From IMHP: In this document you will find rich evidence-based information about the unique vulnerability of maltreated infants. You will also find interesting policy recommendations which are informed by strong scientific evidence.
We at IMHP hope that you will be inspired by what you read and embrace the powerful role that you can play in the lives of these especially vulnerable young children. You may be the only person who sees the adversity and works to address the impact it has on their development and mental health.
Extract (p 4): What is Infant Mental Health?
A Note on Terminology: Please note that throughout this text the term infants will be used to reflect children from birth to three years of age.
Zero to Three (2016) has developed the following definition for infant and early childhood mental health:
Infant and early childhood mental health, sometimes referred to as social and emotional development, is the developing capacity of the child from birth to five years of age to form close and secure adult and peer relationships, experience, manage and express a full range of emotions, and explore the environment and learn – all in the context of family, community, and culture.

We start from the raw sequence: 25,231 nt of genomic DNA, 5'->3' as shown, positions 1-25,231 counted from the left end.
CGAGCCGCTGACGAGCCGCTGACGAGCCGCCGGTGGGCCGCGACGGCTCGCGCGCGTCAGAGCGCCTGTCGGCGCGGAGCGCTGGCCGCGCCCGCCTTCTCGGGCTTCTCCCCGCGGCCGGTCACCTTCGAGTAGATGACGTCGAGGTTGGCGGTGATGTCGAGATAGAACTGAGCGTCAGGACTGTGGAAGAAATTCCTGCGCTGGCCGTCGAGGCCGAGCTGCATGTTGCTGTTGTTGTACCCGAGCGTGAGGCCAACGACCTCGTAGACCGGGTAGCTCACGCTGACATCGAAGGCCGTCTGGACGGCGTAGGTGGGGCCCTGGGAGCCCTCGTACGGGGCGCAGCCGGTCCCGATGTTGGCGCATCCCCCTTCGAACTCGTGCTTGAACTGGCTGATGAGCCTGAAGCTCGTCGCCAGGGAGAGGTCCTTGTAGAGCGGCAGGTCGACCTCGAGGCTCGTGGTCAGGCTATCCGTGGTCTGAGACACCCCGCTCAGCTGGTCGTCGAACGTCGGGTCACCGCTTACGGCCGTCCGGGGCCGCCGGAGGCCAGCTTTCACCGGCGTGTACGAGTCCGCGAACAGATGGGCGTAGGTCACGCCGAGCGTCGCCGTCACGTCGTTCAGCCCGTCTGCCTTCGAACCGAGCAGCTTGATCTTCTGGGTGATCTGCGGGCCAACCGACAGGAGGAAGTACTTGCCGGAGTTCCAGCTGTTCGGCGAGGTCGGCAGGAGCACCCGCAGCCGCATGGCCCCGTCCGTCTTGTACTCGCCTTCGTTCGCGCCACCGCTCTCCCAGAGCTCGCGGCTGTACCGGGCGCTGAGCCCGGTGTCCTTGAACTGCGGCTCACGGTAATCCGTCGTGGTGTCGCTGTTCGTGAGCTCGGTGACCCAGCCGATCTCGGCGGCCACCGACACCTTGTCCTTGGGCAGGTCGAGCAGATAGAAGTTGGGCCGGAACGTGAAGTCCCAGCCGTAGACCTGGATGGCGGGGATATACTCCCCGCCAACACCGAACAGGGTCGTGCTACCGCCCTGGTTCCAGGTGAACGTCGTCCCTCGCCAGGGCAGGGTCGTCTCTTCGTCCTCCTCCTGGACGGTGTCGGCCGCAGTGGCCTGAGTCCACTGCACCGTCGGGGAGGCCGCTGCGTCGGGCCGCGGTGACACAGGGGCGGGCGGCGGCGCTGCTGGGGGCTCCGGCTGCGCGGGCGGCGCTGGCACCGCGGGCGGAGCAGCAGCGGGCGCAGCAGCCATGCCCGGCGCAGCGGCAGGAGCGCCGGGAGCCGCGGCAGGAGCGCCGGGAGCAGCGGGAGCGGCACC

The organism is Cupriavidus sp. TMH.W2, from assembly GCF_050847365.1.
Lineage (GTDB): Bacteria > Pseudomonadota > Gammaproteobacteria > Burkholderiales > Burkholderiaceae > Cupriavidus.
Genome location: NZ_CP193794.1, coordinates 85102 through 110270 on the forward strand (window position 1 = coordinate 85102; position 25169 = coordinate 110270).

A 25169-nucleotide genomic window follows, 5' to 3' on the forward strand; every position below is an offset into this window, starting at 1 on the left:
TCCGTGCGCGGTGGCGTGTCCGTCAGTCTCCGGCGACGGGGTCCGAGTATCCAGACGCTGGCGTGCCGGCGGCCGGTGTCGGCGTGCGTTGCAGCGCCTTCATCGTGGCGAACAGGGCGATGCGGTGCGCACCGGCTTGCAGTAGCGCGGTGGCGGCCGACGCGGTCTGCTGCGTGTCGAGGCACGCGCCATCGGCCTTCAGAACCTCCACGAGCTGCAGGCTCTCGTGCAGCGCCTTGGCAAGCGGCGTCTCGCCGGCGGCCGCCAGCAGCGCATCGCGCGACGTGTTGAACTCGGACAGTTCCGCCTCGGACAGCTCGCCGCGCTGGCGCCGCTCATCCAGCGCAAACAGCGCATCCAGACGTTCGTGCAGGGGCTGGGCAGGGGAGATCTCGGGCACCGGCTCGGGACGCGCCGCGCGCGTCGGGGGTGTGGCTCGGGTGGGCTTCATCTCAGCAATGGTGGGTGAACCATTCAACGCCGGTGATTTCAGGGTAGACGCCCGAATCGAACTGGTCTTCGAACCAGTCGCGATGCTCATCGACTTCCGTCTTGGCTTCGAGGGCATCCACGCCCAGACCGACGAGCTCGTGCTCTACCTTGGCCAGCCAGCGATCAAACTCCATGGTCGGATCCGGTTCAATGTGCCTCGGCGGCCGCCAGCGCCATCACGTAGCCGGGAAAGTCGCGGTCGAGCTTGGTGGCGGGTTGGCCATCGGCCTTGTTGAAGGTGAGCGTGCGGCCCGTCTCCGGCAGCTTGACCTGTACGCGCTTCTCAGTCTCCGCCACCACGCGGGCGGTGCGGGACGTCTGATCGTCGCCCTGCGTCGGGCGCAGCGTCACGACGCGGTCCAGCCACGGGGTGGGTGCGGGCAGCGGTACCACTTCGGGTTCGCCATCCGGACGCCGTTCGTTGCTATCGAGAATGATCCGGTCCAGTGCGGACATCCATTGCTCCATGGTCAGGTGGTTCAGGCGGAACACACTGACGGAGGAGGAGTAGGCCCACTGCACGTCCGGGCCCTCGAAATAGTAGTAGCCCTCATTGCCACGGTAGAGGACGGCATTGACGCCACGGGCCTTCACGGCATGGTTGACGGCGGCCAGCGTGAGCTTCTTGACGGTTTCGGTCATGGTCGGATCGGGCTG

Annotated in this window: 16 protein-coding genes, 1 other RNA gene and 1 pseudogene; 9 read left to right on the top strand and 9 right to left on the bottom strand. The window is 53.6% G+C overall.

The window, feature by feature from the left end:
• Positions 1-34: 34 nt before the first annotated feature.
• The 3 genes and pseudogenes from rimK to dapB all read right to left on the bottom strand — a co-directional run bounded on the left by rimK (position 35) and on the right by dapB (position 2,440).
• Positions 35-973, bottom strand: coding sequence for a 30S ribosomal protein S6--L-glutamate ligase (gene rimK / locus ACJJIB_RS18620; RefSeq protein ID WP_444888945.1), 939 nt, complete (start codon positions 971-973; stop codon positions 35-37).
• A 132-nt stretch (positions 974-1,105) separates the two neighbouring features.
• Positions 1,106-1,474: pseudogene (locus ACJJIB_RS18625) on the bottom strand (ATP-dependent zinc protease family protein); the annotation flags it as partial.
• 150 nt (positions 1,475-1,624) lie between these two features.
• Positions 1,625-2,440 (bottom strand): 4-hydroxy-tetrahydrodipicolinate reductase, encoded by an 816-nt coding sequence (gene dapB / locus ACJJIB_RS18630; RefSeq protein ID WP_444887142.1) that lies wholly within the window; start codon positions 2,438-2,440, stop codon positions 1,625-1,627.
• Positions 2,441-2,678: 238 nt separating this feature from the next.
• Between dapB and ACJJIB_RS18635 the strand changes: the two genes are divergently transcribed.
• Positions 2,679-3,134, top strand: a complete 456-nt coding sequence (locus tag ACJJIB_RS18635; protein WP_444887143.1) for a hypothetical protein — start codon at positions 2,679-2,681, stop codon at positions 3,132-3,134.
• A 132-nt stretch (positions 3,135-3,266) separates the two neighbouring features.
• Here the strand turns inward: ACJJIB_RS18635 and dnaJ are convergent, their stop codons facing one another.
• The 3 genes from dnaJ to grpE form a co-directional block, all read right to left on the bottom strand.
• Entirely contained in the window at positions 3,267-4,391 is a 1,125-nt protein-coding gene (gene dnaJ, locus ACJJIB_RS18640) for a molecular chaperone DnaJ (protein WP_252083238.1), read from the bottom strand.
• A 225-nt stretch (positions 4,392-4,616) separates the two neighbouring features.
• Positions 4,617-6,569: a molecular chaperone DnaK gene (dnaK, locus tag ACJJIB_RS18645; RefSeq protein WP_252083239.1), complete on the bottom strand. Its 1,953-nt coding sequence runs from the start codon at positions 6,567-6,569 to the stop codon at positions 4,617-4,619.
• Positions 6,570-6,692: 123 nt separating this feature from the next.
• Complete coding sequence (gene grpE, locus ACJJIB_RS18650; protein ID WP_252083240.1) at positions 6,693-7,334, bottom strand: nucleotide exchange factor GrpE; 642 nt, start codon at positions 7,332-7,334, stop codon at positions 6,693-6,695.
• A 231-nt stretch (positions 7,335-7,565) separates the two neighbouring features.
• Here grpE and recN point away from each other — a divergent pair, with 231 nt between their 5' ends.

(Zero to Three, 2016, adapted from Cohen, Oser & Quigley, 2005, pg. 2).
The mental health of infants relies heavily on the support and care of adults, and on having their needs met consistently and appropriately. Infant mental health practitioners and advocates concern themselves with all domains of early development, as social and emotional developmental difficulties may present themselves in many ways.
Infant mental health needs to be a great concern for all practitioners working with children and families; this may include educators, physicians, and early interventionists. Promoting infant mental health, as well as intervening when necessary should be a key consideration to professionals whose work directly influences maltreated and vulnerable children. Child protection workers, lawyers, and judges all have a significant role to play in ensuring that early adversity does not lead to poor outcomes throughout life.
Also, for a UK seminar discussing the mental health of infant with disabilities and their families, see ECI without Tears: Seminar with Peter Limbrick about enhanced child development & family support, Shrewsbury UK, July 2017. £30. Parents welcome